The Libertarian Party, with Gary Johnson as its nominee, is a clear choice for Americans who still value America’s founding principles of individualism, liberty, and freedom from government. And this choice is especially important in 2016, an election where the likely nominees for the Republican and Democratic parties leave a larger gap in the political spectrum than at any point in history. Never before has libertarianism been so underrepresented. Not since Goldwater and Johnson has America been faced with a choice between a candidate so socially conservative by the name of Donald Trump, and a candidate so averse to economic freedom by the name of Hillary Clinton. Not in decades has freedom been so far from the grasp of the American people.

There is an alternative. But as with any party, it’s important to consider what they actually stand for. This is perhaps best illustrated diagrammatically:

The Libertarians: Taking the best bits of both parties. (Source: Libertarian Party)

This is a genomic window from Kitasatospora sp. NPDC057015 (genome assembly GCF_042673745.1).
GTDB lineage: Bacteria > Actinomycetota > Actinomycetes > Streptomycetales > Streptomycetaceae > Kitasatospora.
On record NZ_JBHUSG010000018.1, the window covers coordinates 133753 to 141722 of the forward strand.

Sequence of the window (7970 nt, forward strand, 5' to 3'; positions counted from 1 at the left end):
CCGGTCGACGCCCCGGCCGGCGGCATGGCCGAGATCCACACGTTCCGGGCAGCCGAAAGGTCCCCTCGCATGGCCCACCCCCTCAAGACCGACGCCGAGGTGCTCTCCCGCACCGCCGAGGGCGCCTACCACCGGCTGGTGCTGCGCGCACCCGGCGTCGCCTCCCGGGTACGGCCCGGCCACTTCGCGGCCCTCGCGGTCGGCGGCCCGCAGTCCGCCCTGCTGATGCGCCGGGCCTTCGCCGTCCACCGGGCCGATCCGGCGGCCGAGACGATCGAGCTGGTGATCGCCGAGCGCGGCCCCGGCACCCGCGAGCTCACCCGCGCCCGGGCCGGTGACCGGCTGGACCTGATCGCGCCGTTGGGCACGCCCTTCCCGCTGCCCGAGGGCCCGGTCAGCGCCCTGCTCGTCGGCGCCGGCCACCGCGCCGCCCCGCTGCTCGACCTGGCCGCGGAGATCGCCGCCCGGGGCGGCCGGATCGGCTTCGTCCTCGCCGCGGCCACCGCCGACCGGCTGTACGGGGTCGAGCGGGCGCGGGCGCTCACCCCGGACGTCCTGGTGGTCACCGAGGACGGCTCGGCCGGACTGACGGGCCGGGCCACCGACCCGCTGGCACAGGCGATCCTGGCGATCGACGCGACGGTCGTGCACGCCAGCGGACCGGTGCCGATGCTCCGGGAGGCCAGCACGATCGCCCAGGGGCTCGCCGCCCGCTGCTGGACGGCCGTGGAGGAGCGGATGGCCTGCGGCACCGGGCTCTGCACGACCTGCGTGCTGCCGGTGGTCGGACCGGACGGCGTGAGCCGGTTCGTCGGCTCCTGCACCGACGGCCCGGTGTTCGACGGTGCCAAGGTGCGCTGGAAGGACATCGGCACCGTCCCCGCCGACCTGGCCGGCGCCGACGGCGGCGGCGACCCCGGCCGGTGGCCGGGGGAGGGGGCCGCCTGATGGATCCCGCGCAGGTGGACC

The Libertarians: Taking the best bits of both parties. (Source: Libertarian Party)

The Libertarian Party and Gary Johnson take the best bits of both parties, and then take them even further. They take the limited advocacy of personal freedom from the Democrats and extend that further to advocate policies of rational non-interventionism, ending the failed war on drugs, taking the government out of marriage entirely, and encouraging legal immigration.

They then takes the limited advocacy of economic freedom from the Republicans and extend that further to advocate large cuts in public expenditure to reduce the national debt and the role of government, large cuts in the levels of taxation, and massive deregulation of the economy.